12 Things Every Teenager Needs To Know About Money (And How To Teach Them)

Credit Cards Will Steal Your Lunch Money

You may remember when you got your first credit card. Perhaps, you just moved out on your own for the first time and someone offered you a piece of plastic with a seemingly endless supply of money.

Sounded to good to be true didn’t it?!

Of course it did, but we all took it anyway and started swiping it anywhere and everywhere the card was accepted. But then do you remember the day you got your first statement in the mail?

Not one of your brighter moments in life.

You’d been on this wild and crazy shopping spree but when that bill showed up, you quickly came down from the clouds and realized you owed a lot more money than you had. And thus began your college career of eating ramen noodles for breakfast and Kraft Mac & Cheese for every other meal.

Why?

Because credit cards had stolen your lunch money.

Dramatic story isn’t it?

So how do you keep this far-too-common life experience from occurring to your teen?

Teach Them How Credit Cards Work

It seems self-explanatory. You swipe your card now, and you pay for it later. It’s not that difficult right? But you and I both know there is more to credit cards than that. Teach your teen about interest rates, hidden fees, and how the use of that card will affect their credit score. A lot of students find themselves in a credit card mess, because they weren’t taught this stuff. Were you? Probably not.

Teach Them The Dangers of Credit Cards

I’ve seen statistics that show the average college student has anywhere from $2,700 to $3,300 in credit card debt. And about 10% of college students owe more than $7,000! And to think that all a credit card company is going to give you for the opportunity to rack up this debt is a measly t-shirt you’ll wear twice. No thanks…I’ll pass.

Teach Them To Live Without One

Rather than running the risk of a credit card stealing your lunch money, teach your teen to not be dependent on one. The best kind of plastic is a debit card or just good ole’ fashioned cash will do the job. If you can instill this mindset in your child at a young age, you’ll potentially save them years of heartache and financial problems.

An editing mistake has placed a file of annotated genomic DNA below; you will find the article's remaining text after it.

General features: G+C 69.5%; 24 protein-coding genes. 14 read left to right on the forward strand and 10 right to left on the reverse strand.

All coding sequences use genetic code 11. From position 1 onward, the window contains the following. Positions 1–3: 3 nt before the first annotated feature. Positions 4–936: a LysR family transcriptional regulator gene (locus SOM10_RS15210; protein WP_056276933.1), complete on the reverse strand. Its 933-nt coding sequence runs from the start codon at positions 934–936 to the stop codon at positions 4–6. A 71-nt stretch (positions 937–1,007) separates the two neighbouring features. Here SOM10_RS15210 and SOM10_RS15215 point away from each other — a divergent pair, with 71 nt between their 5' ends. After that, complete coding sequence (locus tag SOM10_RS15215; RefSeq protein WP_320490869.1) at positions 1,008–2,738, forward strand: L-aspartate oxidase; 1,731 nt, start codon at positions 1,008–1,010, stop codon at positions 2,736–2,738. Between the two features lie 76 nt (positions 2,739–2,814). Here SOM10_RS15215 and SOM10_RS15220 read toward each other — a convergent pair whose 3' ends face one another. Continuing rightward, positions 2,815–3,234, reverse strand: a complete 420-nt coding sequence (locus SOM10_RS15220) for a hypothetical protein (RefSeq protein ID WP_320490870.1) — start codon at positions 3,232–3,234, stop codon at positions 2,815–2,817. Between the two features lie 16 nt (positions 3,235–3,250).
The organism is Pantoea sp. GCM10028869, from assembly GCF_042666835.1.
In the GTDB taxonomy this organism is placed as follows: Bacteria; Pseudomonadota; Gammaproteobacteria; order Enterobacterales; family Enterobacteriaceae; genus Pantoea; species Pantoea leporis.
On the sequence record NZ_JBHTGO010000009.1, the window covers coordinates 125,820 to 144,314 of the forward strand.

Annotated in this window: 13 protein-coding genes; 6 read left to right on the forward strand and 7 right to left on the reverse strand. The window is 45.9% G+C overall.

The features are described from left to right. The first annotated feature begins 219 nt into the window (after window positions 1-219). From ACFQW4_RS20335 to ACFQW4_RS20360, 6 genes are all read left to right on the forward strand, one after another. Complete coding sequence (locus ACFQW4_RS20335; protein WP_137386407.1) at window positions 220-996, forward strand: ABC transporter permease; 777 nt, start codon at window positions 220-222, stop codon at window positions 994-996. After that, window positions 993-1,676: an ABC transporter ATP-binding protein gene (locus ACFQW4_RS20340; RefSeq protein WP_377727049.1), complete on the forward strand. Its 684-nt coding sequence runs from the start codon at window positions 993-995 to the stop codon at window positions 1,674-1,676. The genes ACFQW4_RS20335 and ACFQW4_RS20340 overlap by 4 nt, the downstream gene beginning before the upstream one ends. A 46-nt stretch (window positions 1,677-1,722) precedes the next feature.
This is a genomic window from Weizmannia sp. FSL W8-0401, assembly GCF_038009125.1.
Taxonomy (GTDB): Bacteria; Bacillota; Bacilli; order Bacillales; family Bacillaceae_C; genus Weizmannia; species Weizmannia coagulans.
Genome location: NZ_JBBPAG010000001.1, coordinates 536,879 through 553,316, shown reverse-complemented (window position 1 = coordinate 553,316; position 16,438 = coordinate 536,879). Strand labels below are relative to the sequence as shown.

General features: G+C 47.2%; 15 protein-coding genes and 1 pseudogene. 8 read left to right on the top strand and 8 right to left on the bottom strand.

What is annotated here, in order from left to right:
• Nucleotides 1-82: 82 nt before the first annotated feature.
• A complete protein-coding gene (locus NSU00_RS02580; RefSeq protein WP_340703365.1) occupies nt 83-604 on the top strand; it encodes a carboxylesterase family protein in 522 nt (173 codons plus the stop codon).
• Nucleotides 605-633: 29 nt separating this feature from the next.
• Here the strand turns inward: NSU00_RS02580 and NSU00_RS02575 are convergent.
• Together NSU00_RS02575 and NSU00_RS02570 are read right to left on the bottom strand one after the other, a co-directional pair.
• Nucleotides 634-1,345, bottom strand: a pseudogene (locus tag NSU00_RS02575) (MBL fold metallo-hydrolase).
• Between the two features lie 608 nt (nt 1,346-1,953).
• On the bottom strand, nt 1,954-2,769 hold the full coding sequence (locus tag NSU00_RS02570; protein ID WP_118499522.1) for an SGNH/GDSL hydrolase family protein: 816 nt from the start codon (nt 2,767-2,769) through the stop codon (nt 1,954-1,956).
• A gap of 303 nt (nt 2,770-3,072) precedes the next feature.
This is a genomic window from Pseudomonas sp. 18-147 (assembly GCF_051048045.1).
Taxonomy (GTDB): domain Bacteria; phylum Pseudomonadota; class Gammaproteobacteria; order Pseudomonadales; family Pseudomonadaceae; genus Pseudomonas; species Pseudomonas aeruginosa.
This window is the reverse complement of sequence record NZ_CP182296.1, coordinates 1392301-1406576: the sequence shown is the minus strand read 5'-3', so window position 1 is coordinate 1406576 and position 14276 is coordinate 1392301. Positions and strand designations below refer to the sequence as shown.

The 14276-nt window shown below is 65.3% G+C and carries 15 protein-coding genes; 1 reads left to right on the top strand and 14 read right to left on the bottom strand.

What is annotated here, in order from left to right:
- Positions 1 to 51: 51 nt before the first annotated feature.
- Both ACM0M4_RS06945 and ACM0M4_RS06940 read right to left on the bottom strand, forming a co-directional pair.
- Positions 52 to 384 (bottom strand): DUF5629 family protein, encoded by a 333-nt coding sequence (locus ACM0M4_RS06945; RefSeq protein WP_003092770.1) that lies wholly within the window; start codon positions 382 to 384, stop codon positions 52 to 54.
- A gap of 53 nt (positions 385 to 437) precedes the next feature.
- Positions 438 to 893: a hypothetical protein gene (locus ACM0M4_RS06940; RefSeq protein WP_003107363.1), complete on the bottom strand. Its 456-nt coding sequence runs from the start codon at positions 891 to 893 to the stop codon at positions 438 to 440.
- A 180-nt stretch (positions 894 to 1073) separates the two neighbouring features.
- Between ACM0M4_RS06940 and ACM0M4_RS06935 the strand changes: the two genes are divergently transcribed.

This series, “12 Things Every Teenager Needs To Know About Money (And How To Teach Them)”, is a community blog experience.  This post is only one of the 12 points in the series. To view the other 11, please visit the list of links below.

This is a guest post from Grant Baldwin, the author of Reality Check, a book about helping students transition into the real world.  His new website, BrokePiggy.com, answers questions from teenagers about personal finance, savings, and all things money.

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Last Edited: February 16, 2011 @ 11:20 pm
About Philip Taylor

Philip Taylor, aka "PT", is a husband and father of two. He created PT Money back in 2007 to share his thoughts on money and to meet others passionate about managing their finances. All the content on this blog is original, and created or edited by PT. Read more about Philip Taylor, and be sure to connect with him on Twitter, Facebook, or view the Philip Taylor+ Google profile.

9 comments
MoneyEnergy
MoneyEnergy

Like everyone else, I also got my first card when I first went to university... but I had been warned ahead of time about the "dangers" - I think credit cards are an extremely important financial tool, if you can learn to pay them off in full each month. Otherwise, the dangers apply... :)

T
T

I think the last point about teaching them that a credit card is not necessary should not be overlooked. I remember when I got my first credit card it was almost just a right of passage into adulthood for me. I never racked up a ton of debt on it but I got it because I thought all adults had credit cards. Later when I learned my Aunt never had a credit card and paid cash for everything it blew my mind.

chris johnson
chris johnson

I think every one should have one!!!!!!!!!!!!!!!!!!!!!!!!!!!

Travis
Travis

I was lucky to have parents who instilled in me the fear of credit cards. They warned me constantly not to get one, and I never have. It was one of the most important lessons my parents ever taught me.

Eden
Eden

Nice. I was 30 before I learned all of that!

FFB
FFB

I remember my first credit cards. I started off pretty responsible but eventually went bonkers with the "free" money!